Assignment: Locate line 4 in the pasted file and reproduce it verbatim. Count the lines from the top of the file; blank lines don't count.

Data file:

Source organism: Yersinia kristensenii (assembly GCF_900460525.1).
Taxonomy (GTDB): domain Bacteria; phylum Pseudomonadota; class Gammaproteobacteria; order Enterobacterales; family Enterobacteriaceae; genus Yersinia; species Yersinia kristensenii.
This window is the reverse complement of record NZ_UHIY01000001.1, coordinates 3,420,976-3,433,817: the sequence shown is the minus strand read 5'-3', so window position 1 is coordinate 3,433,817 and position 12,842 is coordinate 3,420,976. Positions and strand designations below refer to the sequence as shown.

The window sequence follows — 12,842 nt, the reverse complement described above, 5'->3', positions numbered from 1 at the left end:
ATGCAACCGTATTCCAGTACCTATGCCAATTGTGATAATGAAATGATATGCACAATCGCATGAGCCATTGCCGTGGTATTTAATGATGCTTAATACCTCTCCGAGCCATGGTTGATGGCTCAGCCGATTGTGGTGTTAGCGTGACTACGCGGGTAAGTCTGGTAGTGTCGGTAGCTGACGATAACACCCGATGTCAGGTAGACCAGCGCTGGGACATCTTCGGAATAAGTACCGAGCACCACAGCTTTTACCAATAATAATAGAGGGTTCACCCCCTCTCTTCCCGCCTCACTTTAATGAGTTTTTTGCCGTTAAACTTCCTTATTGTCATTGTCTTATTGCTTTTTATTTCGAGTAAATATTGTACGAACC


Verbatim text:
The window sequence follows — 12,842 nt, the reverse complement described above, 5'->3', positions numbered from 1 at the left end: